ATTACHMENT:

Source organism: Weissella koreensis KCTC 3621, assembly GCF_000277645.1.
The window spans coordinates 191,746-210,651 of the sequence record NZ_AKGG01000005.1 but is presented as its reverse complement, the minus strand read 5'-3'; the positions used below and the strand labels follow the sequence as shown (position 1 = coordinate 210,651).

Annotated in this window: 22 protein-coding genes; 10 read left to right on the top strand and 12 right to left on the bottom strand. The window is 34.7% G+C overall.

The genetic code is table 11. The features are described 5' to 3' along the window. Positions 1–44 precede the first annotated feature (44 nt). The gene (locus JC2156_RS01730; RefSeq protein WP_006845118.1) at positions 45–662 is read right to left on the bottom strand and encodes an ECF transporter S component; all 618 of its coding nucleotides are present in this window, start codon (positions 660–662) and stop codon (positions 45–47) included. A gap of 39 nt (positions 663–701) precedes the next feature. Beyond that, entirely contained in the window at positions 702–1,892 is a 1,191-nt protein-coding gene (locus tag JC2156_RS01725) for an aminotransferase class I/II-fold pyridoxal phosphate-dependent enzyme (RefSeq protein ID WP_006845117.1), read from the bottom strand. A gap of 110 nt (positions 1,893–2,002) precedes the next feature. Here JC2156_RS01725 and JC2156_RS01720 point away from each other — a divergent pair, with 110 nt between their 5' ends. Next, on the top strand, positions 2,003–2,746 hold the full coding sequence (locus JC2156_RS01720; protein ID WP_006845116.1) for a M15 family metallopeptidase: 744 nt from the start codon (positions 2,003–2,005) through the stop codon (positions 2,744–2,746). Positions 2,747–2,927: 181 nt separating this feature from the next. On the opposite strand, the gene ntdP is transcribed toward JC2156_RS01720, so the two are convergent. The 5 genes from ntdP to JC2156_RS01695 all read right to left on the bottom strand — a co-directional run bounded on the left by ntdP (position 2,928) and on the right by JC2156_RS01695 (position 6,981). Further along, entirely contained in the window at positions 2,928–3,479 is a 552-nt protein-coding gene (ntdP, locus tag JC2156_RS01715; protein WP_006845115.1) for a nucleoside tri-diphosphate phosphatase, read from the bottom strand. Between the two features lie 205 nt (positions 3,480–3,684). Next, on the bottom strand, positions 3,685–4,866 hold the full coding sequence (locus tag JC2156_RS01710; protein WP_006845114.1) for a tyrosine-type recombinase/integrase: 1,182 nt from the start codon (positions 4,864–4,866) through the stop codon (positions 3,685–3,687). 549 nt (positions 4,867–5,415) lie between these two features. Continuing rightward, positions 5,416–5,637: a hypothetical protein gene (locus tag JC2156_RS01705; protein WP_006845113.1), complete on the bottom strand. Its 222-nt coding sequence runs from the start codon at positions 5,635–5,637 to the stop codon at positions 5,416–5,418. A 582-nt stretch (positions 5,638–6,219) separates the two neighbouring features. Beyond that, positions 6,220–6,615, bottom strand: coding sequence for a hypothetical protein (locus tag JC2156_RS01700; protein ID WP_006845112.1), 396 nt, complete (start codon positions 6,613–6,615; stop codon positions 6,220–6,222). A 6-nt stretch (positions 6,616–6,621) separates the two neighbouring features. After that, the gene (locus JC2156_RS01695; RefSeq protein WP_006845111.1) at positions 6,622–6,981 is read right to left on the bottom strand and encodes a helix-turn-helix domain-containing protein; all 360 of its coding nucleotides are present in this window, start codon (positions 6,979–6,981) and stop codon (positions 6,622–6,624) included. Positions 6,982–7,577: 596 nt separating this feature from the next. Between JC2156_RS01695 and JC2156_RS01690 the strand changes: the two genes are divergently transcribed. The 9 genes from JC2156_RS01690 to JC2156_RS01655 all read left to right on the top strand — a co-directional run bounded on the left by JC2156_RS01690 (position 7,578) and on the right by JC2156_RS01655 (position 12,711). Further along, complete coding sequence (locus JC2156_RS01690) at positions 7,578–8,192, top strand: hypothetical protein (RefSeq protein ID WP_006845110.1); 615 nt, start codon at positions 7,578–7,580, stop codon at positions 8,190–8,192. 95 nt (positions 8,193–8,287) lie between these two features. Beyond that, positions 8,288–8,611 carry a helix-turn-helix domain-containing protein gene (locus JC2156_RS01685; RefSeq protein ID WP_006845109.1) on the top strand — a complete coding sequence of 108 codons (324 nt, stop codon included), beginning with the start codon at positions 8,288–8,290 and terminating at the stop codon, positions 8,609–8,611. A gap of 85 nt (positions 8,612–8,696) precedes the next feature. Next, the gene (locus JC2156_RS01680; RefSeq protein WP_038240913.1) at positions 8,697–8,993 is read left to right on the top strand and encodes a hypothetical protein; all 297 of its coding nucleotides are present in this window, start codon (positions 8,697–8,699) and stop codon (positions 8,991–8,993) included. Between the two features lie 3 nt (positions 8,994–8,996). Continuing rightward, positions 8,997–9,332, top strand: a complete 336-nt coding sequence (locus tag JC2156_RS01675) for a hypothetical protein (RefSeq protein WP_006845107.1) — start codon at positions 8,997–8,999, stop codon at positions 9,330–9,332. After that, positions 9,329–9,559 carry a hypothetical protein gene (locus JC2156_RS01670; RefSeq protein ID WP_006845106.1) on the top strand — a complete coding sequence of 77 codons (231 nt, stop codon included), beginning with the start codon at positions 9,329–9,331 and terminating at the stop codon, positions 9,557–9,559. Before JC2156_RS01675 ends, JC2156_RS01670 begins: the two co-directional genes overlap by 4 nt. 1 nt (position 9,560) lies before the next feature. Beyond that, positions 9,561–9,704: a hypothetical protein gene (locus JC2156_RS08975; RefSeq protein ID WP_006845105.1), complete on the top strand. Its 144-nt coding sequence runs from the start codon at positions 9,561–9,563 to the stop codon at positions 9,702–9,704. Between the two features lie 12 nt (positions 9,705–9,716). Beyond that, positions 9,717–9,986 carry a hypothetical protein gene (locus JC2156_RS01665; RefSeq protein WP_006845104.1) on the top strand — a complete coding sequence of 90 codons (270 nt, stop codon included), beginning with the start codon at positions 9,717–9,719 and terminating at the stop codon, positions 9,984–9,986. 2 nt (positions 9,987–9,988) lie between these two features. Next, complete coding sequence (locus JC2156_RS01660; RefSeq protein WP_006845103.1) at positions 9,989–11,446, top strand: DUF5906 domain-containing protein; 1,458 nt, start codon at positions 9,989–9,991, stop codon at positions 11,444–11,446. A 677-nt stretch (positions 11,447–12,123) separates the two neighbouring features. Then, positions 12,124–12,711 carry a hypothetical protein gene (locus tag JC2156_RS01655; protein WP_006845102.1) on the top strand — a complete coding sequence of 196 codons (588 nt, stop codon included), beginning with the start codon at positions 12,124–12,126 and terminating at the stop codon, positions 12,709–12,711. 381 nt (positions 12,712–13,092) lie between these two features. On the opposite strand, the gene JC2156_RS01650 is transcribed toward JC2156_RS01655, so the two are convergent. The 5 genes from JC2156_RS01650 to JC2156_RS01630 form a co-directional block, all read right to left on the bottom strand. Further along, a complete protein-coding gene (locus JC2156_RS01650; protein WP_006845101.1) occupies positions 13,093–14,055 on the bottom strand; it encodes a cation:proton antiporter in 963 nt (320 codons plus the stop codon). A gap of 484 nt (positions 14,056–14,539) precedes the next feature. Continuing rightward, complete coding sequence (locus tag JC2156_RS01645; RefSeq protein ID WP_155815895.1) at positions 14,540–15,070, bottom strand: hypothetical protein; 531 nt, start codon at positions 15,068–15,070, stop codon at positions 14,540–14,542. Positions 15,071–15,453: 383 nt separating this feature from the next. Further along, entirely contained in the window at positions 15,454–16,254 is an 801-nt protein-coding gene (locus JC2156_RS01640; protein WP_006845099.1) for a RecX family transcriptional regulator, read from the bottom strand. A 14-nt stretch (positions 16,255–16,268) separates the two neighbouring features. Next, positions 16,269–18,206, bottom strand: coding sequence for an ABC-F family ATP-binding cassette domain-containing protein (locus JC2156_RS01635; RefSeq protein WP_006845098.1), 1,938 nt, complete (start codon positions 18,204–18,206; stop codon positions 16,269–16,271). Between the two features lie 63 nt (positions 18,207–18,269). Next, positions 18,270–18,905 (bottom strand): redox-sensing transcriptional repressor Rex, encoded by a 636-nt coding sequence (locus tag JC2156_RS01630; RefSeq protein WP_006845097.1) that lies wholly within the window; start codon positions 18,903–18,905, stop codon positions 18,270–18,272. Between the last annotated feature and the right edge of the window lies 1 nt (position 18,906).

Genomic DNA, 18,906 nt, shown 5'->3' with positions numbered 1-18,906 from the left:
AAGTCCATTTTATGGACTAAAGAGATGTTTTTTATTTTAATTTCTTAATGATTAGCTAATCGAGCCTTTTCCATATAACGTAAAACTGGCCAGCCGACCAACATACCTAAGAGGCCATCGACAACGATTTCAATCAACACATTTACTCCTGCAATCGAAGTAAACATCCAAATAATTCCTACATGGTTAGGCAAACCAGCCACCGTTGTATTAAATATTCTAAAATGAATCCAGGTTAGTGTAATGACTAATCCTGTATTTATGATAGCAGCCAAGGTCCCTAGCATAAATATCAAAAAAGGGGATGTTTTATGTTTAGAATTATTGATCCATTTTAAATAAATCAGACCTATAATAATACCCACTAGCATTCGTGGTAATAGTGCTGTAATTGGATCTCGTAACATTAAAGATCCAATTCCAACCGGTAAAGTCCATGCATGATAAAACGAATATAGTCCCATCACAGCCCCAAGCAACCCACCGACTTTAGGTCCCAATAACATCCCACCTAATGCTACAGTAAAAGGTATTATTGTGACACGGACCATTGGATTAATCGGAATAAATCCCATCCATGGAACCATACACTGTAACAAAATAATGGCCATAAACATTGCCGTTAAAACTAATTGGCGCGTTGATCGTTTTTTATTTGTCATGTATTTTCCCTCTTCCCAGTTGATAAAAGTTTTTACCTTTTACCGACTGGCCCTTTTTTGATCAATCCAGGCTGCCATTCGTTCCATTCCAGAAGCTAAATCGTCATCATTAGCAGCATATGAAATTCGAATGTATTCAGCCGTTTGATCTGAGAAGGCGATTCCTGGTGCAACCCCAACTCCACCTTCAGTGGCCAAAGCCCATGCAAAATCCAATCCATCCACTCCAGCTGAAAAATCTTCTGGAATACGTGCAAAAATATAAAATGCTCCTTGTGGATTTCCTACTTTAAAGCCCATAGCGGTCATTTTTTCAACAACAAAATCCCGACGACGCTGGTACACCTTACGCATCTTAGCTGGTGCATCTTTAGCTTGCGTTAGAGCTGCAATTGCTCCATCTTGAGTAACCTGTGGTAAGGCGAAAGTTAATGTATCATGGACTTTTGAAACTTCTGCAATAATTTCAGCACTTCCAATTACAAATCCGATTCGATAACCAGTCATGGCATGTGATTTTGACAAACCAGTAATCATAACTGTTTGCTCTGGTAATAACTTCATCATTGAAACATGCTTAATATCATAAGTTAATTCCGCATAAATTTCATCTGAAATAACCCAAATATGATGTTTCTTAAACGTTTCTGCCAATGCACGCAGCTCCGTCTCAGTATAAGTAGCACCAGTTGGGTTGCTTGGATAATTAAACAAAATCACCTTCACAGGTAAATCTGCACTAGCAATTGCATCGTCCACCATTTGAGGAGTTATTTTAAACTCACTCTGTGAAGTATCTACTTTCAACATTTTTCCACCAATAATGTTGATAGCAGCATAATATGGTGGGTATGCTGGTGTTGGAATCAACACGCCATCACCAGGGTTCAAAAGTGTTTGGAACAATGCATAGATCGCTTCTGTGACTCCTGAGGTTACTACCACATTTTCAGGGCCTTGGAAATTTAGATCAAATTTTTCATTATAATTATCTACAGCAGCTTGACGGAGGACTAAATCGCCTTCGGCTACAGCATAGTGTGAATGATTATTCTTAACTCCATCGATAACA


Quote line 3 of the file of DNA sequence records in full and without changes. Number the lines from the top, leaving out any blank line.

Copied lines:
Annotated in this window: 22 protein-coding genes; 10 read left to right on the top strand and 12 right to left on the bottom strand. The window is 34.7% G+C overall.